We’re constantly hearing airports say, ‘My terminal was designed for 10 million passengers, now I’m at 15 million, we’re growing 10% each year and we’re struggling to cope!’ The same challenge of operating beyond capacity affects tiny and massive airports alike.
There is often a planned grand solution to this challenge, like building a new terminal, but this new capacity is inevitably years away and expensive. So how can airports cope with crowding now? Well the solution has to be to sweat the existing assets – make every square foot, every check-in desk and every security lane count. In reality that means optimisation – of workforce size, staffing rosters, desk and kiosk allocations, transaction times, security lane throughputs, queue layouts, passenger flow and signage, baggage flows, real estate allocations, gate allocations, inter-terminal transport solutions, and lots more! And it means optimisation for an hour from now, a day from now or a year from now, especially when operating at capacity during peak times.
AP Insights had an interview with Stuart Mills, Chief Operating Officer with CrowdVision, about how automated passenger analytics can help airports cope with crowding and create extra capacity.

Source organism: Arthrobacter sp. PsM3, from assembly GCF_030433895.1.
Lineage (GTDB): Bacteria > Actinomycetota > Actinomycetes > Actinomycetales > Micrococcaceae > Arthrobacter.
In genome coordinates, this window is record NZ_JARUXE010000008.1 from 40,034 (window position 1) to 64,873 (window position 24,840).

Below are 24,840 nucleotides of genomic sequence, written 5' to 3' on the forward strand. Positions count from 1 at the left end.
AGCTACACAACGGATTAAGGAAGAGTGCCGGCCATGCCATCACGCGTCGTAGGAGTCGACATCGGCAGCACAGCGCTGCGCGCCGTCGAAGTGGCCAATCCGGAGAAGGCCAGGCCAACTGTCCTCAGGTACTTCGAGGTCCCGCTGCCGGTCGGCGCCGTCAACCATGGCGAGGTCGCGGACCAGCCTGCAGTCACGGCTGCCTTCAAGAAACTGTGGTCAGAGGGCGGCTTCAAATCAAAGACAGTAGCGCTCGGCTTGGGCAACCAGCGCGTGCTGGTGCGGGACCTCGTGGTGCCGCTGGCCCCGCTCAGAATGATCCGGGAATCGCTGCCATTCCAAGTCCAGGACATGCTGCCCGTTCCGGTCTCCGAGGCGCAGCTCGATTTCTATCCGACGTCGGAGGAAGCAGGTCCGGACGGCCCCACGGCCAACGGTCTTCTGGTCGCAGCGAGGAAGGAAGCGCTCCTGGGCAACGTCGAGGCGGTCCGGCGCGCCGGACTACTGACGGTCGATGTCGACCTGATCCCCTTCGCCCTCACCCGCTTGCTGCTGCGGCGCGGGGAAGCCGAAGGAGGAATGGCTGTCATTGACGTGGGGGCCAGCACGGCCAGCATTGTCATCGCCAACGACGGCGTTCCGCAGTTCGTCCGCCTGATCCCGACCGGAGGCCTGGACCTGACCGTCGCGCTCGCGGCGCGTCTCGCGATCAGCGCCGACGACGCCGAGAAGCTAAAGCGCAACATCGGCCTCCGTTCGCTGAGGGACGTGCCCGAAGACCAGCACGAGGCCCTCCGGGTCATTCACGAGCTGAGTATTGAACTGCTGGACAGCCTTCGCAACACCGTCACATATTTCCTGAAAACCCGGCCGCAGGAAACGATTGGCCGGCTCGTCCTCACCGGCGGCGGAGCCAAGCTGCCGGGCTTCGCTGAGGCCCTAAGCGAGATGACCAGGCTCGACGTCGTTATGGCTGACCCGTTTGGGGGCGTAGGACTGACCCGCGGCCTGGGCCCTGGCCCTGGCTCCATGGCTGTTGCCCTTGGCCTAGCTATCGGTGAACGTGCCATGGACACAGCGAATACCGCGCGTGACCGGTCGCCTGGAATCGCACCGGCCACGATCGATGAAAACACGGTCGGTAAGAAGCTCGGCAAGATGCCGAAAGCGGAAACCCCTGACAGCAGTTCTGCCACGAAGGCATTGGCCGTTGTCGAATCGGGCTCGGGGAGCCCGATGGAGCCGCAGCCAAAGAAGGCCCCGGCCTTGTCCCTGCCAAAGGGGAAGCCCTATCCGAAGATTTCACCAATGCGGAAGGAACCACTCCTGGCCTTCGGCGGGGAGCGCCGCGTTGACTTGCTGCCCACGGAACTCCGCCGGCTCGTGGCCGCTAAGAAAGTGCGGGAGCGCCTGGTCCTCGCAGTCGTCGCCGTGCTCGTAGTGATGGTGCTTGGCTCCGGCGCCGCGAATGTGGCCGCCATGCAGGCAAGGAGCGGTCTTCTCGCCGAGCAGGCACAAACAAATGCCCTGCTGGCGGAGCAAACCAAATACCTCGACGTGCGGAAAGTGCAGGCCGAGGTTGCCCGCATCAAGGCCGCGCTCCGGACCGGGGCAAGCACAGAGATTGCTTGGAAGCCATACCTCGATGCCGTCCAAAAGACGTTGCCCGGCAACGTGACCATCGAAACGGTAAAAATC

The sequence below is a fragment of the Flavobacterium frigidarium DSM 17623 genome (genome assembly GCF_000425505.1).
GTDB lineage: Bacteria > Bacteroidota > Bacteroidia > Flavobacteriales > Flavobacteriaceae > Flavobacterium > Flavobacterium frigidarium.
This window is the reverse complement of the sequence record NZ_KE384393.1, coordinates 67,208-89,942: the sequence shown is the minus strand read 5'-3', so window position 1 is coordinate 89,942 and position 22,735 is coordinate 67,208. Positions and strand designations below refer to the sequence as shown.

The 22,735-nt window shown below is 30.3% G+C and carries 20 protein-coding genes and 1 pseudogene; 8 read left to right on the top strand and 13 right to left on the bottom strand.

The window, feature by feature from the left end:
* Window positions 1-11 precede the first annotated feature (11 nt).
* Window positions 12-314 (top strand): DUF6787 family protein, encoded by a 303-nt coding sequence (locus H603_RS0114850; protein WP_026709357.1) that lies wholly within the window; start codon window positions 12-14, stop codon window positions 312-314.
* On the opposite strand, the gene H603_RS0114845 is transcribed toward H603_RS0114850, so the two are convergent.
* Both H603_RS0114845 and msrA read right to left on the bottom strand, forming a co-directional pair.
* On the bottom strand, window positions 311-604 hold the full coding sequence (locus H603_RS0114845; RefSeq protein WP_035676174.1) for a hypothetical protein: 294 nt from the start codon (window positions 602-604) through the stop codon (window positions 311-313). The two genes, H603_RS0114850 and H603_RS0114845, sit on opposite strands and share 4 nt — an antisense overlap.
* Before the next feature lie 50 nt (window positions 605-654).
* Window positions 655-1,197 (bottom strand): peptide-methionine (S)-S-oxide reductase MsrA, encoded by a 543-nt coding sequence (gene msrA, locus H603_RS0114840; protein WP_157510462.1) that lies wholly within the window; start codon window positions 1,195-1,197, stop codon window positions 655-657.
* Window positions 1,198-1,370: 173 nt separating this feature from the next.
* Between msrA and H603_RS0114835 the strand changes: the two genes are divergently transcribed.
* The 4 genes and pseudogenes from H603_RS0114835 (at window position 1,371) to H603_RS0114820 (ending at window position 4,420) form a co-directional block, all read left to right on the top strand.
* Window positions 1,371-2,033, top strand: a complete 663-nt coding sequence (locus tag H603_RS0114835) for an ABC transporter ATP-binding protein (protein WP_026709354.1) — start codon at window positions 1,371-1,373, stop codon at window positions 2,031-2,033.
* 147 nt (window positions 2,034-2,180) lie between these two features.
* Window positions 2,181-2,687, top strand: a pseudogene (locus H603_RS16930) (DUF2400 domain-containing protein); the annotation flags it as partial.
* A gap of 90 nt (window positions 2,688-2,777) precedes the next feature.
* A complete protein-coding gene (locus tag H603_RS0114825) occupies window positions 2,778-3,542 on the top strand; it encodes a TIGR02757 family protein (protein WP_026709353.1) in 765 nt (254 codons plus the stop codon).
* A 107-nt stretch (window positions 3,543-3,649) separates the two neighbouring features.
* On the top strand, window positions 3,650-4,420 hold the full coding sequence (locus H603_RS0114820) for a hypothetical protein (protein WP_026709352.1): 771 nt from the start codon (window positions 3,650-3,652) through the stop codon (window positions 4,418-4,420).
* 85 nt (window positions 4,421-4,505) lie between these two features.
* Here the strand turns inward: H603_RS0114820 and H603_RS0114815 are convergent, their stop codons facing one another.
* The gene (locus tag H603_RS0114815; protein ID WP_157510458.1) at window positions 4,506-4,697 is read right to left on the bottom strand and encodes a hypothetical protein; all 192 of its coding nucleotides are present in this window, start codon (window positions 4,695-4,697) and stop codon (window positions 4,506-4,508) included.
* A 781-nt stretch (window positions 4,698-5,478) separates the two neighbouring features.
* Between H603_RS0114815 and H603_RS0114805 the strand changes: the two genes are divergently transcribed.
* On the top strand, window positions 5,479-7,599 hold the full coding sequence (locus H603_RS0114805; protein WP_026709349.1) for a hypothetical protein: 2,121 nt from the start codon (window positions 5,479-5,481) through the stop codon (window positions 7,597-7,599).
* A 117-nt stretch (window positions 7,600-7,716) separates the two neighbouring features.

Stuart is responsible for all global operations, customer success, sales/marketing, and service delivery. He has been with CrowdVision for approximately 2.5 years and spends a significant amount of time meeting with customers and helping to ensure they gain the benefits from their CrowdVision deployment.
AP Insights: Can you explain how automated people tracking works and how it can help airports cope with crowding?
Stuart Mills, Chief Operating Officer with Crowd Vision: “CrowdVision’s video-based people software shows what is happening to an entire passenger population, in real time. This enables airports to act decisively to increase efficiency and profitability whilst improving their passengers’ experience.
We deliver a solution to optimise the passenger experience within designated spaces and which not only allows our customers to understand passenger activity within their environment, but also whether assets such as check-in desks or security points are being utilised by staff.
CrowdVision provides our customers with live data (via 3D dashboards) and historical data (via our reporting tool) to enable them to respond promptly to changing conditions and plan for the future based on legacy activity.